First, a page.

Central banks and inflation


    Currently, American investors have an increasing fear of a rising inflation, or they are at least buying more bonds that include an inflation protection, the so-called Treasury inflation-protected securities, or simply Tips to make life easier.

    In this context, there is some speculation that the US central bank (Fed) will allow a higher inflation when they announce their review of their own monetary policy tools, a report that is done every 10 years, so it’s pretty exciting.

    Globally, low inflation has now and then caused some concerns, though on the other hand, it has been a part of the sweet spot for all kinds of securities, to the pleasure of investors.

    Low global inflation also continues to be one of the megatrends that I expect to continue.
    Despite a consideration to change the outlook, I keep my primary scenario, which is a continued fairly low inflation around the globe.

    The arguments remain the same with the surplus of labor force globally, an energy surplus, excess production capacity, and further does globalization lead to ongoing price competition.

    Though sudden unexpected changes are equal to real risks in the financial markets, as threatening risks are always the unforeseen changes– but are the central banks ready to deal with sudden changes in inflation based on the current monetary policy?

    So far, there are no strong indications to change the inflation outlook, so I think the central banks can sleep comfortably at night. But the global economy might start to be on the move again, at least for a period.

    The American economy is not heading towards any recession, which has been a fear among some economists for years now but I expect the fear to fade out.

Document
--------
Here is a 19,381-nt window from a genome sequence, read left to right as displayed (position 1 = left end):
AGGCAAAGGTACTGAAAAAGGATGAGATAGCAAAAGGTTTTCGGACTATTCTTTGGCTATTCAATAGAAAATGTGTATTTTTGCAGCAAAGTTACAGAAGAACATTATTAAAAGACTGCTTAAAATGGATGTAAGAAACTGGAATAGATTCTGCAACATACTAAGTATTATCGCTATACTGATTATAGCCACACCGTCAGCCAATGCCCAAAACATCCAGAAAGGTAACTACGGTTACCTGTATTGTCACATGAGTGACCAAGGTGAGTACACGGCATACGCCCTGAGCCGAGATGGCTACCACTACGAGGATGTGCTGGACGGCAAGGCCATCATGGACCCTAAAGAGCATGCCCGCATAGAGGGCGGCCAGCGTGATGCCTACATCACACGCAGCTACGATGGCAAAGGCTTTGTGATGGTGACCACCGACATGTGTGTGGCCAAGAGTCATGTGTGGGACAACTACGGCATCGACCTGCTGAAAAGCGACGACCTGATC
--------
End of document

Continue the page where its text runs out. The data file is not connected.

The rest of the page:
Furthermore, a range of countries around the world will even increase their fiscal spending this year.

    These days, the tension in the Middle East is rising, though it does not necessarily mean that the oil price will spike higher, but the risk is of course, currently rising.

    As the price on crude oil during 2019 moved in a pretty narrow range, then just a minor increase in the oil price this year can generate measurable changes in inflation, which is a rising possibility, or risk.

    A jump in inflation cannot be excluded, but it’s another risk linked to inflation that I argue is rising.

    It is the question about whether the leading central banks are ready to deal with a sudden change in the inflation.

    The view is not about a decreasing or rising inflation, but whether the American and Eurozone central banks risk being left behind if the global growth and inflation surprises the whole market by moving higher.

    As both the Fed and The European Central Bank (ECB) have cut their interest rates in 2019 without any reason, they moved further away from being in a position where they can smoothly tighten the monetary policy if inflation jumps unexpectedly.

    Currently, almost everybody in the financial markets, including the central banks, are relaxed about the inflation risk. I also keep my main scenario that inflation will remain stable, and so far, I do not upgrade towards a higher inflation.

    But I change my view towards a bigger risk, that the leading central banks might be behind the curve when it comes to having the inflation under control.

    I have noticed that US investors are buying more protection against inflation, which happens every now and then. I assess the investor behavior to confirm if any risk will hurt the financial markets this year, then it’s the bond markets, and that outcome or risk, I upgrade.

    The downgraded trust in leading central banks being able to handle a jump in inflation plays a higher role in this assessment– it’s not that the financial markets are derailing or that economies will explode, but it represents another nudge up in the risk that leading central bank will be left behind the curve if inflation surprises, and central banks being left behind the curve can scare investors.